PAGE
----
Saturday, July 23, 2011

Drawing out the meaning of life - review of Little Howard and the Magic Pencil

LIttle Howard and the Magic Pencil of Life and Death, at The Hexagon, Reading, on Friday, February 5, 2010

As CBBC viewers will know, Little Howard may only be an animated six-year-old, but he’s not frightened of some pretty big questions, asking them regularly in his television series, Little Howard’s Big Question.

So, when experiencing feelings of jealousy towards his human sidekick “Big” Howard Read’s baby son Samson, Little Howard isn’t afraid of asking some of the biggest existential questions of all: Would he be more real if he wasn’t two-dimensional? Why hasn’t he got a nose or ears? Can Big Howard sell Samson?

Little Howard thinks he’s found the answer when Big Howard shows him the Magic Pencil of Life and Death which he was drawn with, but Cartoon Death wants the pencil too, and possibly utilise the eraser at the other end...

Whether entirely two-dimensional, or undertaking coloured glasses-enhanced 3D adventures, Little Howard “live” was just as a believable a character as in his television series, despite being confined by logistics to a giant screen or Big Howard’s laptop. His witty repartee with Big Howard and the audience belied his tender years, and appeared so natural that it was hard to remember it would have all been pre-prepared.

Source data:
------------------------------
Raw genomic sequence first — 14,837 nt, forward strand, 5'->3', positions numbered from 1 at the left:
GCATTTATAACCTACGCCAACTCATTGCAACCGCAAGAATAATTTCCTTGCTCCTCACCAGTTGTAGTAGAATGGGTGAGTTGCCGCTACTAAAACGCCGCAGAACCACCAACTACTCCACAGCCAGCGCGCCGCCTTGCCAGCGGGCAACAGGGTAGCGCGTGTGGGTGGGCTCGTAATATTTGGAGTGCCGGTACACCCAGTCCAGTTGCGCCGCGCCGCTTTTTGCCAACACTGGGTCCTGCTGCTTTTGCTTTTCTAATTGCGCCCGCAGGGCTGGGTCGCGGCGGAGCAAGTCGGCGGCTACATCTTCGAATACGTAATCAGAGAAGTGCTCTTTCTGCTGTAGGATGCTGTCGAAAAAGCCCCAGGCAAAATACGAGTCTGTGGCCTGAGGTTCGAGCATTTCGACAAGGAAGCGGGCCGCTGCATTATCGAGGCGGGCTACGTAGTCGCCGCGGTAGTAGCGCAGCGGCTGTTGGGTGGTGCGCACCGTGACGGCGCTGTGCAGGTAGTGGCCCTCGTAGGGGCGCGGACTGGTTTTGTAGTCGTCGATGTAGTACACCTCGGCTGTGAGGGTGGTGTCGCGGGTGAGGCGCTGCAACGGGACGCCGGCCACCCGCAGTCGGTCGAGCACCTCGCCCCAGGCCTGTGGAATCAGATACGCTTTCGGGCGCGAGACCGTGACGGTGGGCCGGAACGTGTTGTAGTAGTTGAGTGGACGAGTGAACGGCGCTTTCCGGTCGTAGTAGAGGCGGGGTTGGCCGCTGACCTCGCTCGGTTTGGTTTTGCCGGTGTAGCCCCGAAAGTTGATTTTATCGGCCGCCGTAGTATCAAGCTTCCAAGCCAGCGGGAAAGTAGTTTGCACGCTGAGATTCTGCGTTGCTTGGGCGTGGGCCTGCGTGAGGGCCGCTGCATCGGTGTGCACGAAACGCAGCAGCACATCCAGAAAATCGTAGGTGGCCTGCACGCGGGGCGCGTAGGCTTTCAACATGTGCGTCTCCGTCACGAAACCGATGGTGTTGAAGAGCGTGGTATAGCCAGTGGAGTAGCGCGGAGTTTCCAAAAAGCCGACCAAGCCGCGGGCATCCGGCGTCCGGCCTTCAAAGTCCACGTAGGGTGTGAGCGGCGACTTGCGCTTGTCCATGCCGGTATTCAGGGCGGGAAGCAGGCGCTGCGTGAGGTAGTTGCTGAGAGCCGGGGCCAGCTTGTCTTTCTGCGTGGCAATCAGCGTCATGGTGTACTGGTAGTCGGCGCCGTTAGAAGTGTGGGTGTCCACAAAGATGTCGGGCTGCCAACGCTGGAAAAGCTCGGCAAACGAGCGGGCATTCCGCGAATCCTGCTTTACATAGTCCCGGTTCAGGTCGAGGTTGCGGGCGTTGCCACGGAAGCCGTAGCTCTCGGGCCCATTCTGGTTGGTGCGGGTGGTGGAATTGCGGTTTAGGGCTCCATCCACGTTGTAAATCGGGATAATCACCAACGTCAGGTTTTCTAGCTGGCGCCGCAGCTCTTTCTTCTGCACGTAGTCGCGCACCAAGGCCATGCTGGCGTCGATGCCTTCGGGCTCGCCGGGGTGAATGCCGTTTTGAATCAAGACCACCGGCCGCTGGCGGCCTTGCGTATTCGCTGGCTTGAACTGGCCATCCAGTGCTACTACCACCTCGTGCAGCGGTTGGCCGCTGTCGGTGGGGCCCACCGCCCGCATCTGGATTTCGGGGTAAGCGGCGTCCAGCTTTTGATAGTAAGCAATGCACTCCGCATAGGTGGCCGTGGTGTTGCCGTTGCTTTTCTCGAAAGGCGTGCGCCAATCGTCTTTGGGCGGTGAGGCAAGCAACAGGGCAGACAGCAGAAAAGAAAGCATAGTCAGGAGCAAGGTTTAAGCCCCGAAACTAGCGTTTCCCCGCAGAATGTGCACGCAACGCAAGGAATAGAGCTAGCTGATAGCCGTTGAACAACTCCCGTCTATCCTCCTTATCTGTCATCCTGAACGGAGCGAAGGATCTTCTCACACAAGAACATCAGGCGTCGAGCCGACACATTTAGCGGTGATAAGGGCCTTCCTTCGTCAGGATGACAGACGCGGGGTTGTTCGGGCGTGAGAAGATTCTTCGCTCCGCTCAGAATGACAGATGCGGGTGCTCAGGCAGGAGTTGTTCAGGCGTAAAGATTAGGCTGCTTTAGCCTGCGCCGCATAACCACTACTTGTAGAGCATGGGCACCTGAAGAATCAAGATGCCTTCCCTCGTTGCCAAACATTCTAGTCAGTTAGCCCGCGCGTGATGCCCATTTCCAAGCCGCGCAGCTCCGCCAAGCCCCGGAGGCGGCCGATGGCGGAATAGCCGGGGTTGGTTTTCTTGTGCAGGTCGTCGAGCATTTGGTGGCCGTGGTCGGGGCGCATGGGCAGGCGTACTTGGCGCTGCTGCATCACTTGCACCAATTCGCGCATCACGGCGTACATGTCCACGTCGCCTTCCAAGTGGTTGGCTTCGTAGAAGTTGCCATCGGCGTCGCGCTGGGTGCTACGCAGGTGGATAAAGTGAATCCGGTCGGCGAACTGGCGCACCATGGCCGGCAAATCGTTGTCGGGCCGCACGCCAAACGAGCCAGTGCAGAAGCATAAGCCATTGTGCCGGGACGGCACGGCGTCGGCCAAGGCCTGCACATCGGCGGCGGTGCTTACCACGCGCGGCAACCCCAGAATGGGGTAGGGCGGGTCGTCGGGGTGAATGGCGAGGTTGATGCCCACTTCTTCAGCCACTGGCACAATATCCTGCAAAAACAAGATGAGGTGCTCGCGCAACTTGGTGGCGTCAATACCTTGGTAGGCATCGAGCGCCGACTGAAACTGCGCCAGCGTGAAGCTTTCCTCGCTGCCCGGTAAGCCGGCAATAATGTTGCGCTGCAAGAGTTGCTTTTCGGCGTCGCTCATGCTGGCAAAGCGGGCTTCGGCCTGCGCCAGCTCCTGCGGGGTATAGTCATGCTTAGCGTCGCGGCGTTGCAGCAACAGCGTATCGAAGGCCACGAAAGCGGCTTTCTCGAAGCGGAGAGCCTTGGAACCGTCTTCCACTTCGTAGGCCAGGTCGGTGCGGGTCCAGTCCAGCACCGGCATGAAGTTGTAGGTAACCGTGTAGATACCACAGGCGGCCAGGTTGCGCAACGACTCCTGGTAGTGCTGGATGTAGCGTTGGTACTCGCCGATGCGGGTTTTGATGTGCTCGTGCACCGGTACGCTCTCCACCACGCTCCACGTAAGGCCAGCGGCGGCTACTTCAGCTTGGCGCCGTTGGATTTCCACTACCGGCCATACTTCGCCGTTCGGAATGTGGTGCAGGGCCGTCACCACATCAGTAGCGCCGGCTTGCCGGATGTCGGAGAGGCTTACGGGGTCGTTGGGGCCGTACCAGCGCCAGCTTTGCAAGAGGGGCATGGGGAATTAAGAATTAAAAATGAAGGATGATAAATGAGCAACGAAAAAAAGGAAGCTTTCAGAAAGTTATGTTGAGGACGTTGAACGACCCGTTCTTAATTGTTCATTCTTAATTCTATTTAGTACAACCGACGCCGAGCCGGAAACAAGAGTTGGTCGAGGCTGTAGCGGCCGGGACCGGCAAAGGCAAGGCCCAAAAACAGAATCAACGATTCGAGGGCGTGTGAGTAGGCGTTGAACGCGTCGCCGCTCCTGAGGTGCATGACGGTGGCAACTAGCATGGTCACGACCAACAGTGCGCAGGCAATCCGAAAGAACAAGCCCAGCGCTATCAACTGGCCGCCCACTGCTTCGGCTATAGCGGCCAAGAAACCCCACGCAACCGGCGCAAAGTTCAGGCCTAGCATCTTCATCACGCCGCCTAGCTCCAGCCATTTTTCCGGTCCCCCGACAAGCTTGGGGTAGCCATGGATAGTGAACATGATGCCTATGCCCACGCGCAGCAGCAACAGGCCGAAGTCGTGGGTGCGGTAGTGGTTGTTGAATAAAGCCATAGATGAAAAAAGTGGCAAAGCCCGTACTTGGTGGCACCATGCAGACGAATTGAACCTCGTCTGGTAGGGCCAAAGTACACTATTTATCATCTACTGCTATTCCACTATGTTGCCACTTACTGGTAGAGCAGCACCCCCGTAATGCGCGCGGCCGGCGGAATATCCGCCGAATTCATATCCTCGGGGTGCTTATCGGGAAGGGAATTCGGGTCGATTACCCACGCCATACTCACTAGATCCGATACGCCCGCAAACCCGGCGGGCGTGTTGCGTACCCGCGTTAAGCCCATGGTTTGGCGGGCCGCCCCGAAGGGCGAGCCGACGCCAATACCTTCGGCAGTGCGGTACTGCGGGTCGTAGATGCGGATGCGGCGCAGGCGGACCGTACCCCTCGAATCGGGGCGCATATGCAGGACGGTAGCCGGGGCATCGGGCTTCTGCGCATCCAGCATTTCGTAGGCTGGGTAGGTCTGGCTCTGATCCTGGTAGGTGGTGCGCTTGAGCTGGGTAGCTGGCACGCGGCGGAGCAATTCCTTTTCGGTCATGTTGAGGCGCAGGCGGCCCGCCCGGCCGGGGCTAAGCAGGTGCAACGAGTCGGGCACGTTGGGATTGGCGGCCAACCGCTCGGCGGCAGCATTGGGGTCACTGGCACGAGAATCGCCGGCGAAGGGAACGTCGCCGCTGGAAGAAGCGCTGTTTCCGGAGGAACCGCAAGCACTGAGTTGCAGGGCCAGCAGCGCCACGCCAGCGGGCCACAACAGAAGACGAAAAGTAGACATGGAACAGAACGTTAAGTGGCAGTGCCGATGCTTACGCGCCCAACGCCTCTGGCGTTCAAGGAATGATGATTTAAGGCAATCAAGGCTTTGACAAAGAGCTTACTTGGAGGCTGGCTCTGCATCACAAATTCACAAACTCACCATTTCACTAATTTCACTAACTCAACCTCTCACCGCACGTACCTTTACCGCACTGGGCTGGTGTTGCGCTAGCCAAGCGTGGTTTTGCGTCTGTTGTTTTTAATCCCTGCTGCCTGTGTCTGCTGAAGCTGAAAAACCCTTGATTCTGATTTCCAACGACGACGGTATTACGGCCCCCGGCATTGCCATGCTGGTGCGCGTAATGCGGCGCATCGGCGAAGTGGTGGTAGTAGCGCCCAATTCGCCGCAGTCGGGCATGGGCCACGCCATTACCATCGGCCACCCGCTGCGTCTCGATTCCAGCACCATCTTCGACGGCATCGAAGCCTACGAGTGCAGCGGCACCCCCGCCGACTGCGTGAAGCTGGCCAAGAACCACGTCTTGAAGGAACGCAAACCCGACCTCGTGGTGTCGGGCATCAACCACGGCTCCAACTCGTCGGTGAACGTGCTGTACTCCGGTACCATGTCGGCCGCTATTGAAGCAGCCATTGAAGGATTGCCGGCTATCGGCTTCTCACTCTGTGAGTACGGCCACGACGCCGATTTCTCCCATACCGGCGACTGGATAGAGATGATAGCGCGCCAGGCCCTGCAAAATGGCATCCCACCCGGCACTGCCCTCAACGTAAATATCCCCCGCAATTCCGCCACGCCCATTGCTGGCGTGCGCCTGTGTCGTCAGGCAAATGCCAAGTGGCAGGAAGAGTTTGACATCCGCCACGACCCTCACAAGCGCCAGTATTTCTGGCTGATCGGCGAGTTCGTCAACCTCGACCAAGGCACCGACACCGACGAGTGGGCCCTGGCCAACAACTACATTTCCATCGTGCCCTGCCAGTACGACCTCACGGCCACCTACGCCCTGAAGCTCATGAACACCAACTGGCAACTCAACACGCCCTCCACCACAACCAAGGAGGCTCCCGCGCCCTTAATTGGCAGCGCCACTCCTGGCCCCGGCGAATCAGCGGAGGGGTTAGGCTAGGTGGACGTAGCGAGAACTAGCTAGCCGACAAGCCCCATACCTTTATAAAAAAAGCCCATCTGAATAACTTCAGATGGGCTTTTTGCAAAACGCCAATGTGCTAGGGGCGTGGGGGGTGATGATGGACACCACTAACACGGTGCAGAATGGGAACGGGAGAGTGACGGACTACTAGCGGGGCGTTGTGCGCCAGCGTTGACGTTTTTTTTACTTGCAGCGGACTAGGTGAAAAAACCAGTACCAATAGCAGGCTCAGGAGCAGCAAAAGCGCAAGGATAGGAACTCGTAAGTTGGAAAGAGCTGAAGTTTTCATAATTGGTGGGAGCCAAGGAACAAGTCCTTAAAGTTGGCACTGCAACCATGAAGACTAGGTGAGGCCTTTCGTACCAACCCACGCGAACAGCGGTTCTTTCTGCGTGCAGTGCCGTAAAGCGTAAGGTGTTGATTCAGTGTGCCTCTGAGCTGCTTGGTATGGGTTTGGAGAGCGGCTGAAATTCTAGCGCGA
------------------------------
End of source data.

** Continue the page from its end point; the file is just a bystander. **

Little Howard may be a 2D character, but his audience interaction was fully-rounded, as he demonstrated his inability to catch a ball (although it could knock him over quite convincingly), and he and Big Howard conducted a game of human Guess Who?. 

George was blown away by the 3D elements of the show, and I’m sure Read and co-animator Martin White would be delighted to hear that their work stands up in the mind of a seven-year-old to that of Avatar. Meanwhile, I particularly enjoyed the songs, including the “strangely soothing” ukulele-backed Unpleasant Lullaby, designed to paralyse any child in their bed through fear for the entire night.

“Even funnier than the Chuckle Brothers” was George’s verdict, and I must admit, I’m really rather excited myself that another two series of Little Howard’s Big Question have been commissioned by the BBC. And I would like Little Howard to know that if Big Howard ever gets too distracted by Samson, he can always come live in my laptop.

  • First published in Newbury Weekly News on Thursday, February 11, 2010

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